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Sensitive instrument hunts for water in interstellar space

Where there's water in the universe, there might be life. SEPIA, an instrument mounted on a telescope in the Chilean desert, might help astronomers find both.

SEPIA will detect signals from water in our universe from its home joined to the APEX telescope.

ESO/Onsala Space Observatory/A.

Although no one on Earth is quite sure what alien life would look like, there's a consensus that it's most likely to exist on a planet or moon containing water. That's why NASA recently piloted the Cassini spacecraft through the vapor plume from Saturn's icy moon Enceladus, and why the space agency is planning a mission to Jupiter's moon Europa, which is believed to contain a liquid water ocean.

And thanks to the European Southern Observatory, an instrument has been deployed here on Earth to help astronomers hunt for water throughout the universe.

Called SEPIA (Swedish-ESO PI receiver for APEX), the instrument was installed earlier this year on the APEX telescope, which sits at an elevation of 5,100 meters in Chile's Atacama region. APEX is what's known as a submillimeter telescope, referring to the wavelengths it focuses on.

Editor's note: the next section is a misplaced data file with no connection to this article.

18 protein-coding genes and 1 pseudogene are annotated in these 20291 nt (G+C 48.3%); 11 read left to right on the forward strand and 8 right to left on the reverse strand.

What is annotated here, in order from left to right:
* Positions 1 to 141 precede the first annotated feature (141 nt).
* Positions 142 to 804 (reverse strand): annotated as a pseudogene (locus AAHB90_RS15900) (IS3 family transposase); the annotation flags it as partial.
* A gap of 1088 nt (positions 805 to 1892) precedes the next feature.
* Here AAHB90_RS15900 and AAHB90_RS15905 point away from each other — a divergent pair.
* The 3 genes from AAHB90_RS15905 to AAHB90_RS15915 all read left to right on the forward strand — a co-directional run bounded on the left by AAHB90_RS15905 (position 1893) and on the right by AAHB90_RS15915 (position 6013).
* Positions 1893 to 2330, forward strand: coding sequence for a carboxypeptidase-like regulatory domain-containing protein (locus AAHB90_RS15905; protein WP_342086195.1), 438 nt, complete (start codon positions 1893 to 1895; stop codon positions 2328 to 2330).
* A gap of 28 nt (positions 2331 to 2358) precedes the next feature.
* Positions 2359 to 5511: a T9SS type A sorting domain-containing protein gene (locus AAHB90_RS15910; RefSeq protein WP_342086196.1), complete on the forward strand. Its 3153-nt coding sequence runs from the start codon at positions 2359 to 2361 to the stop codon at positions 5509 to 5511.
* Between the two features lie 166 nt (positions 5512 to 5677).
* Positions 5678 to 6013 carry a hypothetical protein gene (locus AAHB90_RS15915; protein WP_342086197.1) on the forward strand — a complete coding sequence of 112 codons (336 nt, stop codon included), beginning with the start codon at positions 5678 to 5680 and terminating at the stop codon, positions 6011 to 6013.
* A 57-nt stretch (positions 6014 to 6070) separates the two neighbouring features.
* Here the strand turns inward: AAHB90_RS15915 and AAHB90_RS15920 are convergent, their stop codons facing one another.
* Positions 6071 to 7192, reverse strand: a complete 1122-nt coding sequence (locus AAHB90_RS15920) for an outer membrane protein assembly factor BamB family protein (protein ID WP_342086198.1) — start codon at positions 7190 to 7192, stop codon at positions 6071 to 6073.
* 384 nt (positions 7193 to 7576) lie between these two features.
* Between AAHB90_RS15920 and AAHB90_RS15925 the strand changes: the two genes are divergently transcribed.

The SEPIA instrument specifically is sensitive to light with wavelengths from 1.4 to 1.9 millimeters -- the range in which signals from water in space are found, according to a November 4 statement from the ESO.

Hunting for water in space isn't just about finding potential life. "Studying water in space -- in molecular clouds, in star-forming regions and even in comets within the solar system -- is expected to provide critical clues to the role of water in the Milky Way and in the history of the Earth," the ESO said.

SEPIA, which has sensors that are cooled down to -269 degrees Celsius (about -452 Fahrenheit), will also be able to detect carbon monoxide and ionized carbon in the early universe.

As SEPIA has proven itself to be working, the ESO is now accepting proposals from astronomers regarding future observations for the detector.

The location of SEPIA in the super-dry conditions of the Atacama Desert is key to the success of the project. "Just as dark skies are essential to see faint objects in visible light, a very dry atmosphere is needed to pick up the signals from water in the cosmos at longer wavelengths," explained the ESO.